Tart smart

Portuguese-style egg tarts with a hint of fruity sweetness.


Getting dessert recipes right is challenging and depends on what dessert you’re making. For me, trying out egg tarts for the first time was fun to experiment with and generated scrumptious results.

I went to the Internet for inspiration this time around. The idea for this recipe came as I was watching episode two of Ronny Chieng: International Student on YouTube. Watching the comedy series gave me the idea to look up two different recipes for egg tarts, one Chinese and the other Portuguese.

Eventually, I managed to find and use the recipe from the Tasting Table blog under the article “Portuguese Egg Tart,” except I used the folding technique from the YouTube channel “Food Wishes” from their video on how to make Portuguese custard tarts.

Instead of lemon zest and vanilla extract for the simple syrup, I used a tablespoon of orange extract to give the pastry a hint of orange. The subtle fruit aftertaste compliments the flavors of the simple syrup and egg mixture. Then there’s the crunchy exterior of the tart shell blending with the soft and sweet center for a delicious combination.

All the ingredients for the egg tart I picked up from Stop & Shop cost about $39, if I sought out the lower-priced ingredients. Also, you can use about half teaspoon of ground cinnamon in the simple syrup, since cinnamon sticks were the most expensive item on the shopping list.

Portguese Egg Tarts

Dough Ingredients:

1 ½ sticks unsalted butter, softened
1 ¾ cup all-purpose flour
⅔ cup water
¼ tsp. kosher salt

Egg Filling Ingredients:

1 cup white sugar
⅔ cup water
1 cinnamon stick
1 cup heated milk
½ cup all-purpose flour
6 eggs
1 Tbsp. orange extract

For the dough, combine the flour, salt, and water in a mixing bowl. If you have a mixer with a dough hook, it’ll only take about 5 to 8 minutes set to low speed. When the dough is thoroughly combined and sticky, transfer the dough off the hook and onto a floured cutting board. Dust the dough with as much flour as needed, so the dough doesn’t stick to your hands.

Once covered with flour, put a little bit of flour onto a rolling pin and roll the dough out into a ¼ inch thick rectangle about 10 inches long. Cover the flat dough with plastic wrap and place it in the fridge for 15 minutes.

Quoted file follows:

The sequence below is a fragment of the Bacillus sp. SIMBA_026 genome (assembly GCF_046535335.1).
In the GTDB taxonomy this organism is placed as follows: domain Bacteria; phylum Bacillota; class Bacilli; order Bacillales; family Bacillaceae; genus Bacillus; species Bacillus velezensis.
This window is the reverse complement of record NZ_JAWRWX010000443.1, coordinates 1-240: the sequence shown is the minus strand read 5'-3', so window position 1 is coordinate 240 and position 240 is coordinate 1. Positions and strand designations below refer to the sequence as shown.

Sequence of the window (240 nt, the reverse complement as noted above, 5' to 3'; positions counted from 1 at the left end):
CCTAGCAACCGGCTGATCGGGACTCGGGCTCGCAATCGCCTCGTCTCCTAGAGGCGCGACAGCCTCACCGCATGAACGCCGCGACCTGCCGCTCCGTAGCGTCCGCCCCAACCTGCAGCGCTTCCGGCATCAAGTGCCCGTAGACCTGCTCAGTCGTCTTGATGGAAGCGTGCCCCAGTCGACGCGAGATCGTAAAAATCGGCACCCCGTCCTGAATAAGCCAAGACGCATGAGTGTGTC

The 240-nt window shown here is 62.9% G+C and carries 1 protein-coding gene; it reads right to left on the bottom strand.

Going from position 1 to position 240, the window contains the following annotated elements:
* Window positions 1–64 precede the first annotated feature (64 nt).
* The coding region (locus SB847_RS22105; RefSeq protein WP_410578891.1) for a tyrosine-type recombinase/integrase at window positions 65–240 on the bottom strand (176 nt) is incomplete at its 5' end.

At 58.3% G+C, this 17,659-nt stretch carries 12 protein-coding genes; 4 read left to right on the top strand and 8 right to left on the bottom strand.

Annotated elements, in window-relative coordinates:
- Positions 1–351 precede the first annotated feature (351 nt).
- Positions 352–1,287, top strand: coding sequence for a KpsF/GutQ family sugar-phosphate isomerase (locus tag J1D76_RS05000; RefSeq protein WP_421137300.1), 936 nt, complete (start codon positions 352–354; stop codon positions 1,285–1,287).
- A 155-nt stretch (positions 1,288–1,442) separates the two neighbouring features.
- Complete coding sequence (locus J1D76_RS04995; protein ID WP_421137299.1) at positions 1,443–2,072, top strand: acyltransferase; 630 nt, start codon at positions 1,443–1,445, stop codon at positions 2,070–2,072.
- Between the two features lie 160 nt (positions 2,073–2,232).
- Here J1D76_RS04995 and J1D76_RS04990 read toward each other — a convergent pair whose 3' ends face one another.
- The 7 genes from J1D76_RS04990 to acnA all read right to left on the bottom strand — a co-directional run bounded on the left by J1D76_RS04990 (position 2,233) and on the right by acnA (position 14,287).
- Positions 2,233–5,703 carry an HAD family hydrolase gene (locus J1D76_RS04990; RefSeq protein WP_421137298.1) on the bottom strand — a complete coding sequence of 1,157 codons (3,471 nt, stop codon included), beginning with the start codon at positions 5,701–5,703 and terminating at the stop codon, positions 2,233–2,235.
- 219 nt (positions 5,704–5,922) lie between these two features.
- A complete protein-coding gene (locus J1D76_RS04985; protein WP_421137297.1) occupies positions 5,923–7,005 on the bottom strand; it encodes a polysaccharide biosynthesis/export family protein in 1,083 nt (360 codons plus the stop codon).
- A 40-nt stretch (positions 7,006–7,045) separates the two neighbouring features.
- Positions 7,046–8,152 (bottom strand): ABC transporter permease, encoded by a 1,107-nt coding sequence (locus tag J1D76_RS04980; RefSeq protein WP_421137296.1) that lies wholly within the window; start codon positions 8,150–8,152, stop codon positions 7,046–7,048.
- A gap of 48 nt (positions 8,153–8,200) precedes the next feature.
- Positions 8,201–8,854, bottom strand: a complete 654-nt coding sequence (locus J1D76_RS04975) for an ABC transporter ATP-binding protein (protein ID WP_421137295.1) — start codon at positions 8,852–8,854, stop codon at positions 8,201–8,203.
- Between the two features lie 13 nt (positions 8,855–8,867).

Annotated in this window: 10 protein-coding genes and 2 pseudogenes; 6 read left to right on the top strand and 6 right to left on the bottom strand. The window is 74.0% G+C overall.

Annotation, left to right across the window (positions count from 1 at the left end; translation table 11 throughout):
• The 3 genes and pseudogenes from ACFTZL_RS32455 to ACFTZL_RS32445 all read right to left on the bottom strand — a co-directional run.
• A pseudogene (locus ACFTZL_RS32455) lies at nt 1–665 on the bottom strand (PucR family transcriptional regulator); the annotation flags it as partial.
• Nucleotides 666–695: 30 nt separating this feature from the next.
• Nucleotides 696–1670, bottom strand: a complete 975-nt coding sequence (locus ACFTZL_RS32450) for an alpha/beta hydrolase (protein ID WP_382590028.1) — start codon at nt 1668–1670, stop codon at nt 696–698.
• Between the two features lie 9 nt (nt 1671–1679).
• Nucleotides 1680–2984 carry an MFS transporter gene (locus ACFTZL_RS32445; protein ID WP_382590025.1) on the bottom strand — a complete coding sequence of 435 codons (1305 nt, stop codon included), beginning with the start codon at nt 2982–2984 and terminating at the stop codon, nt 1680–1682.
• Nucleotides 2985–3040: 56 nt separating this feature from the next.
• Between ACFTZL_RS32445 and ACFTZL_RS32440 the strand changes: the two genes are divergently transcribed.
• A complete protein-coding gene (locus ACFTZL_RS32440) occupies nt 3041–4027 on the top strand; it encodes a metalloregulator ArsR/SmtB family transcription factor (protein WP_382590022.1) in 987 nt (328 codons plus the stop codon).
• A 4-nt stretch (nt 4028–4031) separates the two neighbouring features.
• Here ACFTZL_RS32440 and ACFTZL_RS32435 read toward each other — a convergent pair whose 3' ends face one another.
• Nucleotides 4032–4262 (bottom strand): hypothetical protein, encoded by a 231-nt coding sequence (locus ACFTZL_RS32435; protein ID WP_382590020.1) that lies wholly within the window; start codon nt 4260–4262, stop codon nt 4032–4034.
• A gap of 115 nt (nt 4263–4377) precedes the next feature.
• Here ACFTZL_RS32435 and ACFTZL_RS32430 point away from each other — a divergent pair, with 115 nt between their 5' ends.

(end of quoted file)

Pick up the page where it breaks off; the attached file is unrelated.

Once the dough has set, remove from the fridge and roll the dough out into a 15-inch square, spread 1/3 of the softened butter on the dough, enough to cover two-thirds of the dough. Fold the dough over halfway across and the other half over it to create a long rectangular shape. Make sure the edges are sealed, then dust the dough with more flour and flip it. Roll the dough back out into a 15-inch square and repeat the buttering process, except this time roll the square up into a log. Wrap it in plastic and leave it in the fridge overnight.

When the dough is ready, it will be firm enough to cut into 12 one-inch pieces. After preparing the dough, in a small saucepan blend the sugar with the water and the cinnamon stick, bringing the mixture to a boil on high heat for one minute; then set it aside for the egg custard. After rinsing out the small pot, heat the milk on medium heat for 5 minutes.

In a medium mixing bowl, combine the flour, eggs, heated milk, orange extract, and run the simple syrup through a sieve. Blend the egg custard as much as possible; if there are still flour chunks leftover, run the custard mixture through the sieve again into a large measuring cup for a smoother mixture.

Preheat the oven to 550 degrees and wet your hands with cold water. In a muffin tin press, the one-inch dough slices down into the muffin tin and stretch them out, so they are reaching over the muffin tin’s ridges. (I highly recommend this because the custard rises as it cooks in the oven.) Once set, pour the custard into the dough and fill them up 1/3 of the way, but make sure not to fill them to the top.

Bake in the oven for 12 minutes; the top of the custard will brown a bit. Remove from the oven, and once the muffin tin cools, transfer the egg tarts to a cooling rack. Serve the tarts at room temperature and enjoy a sweet and savory pastry.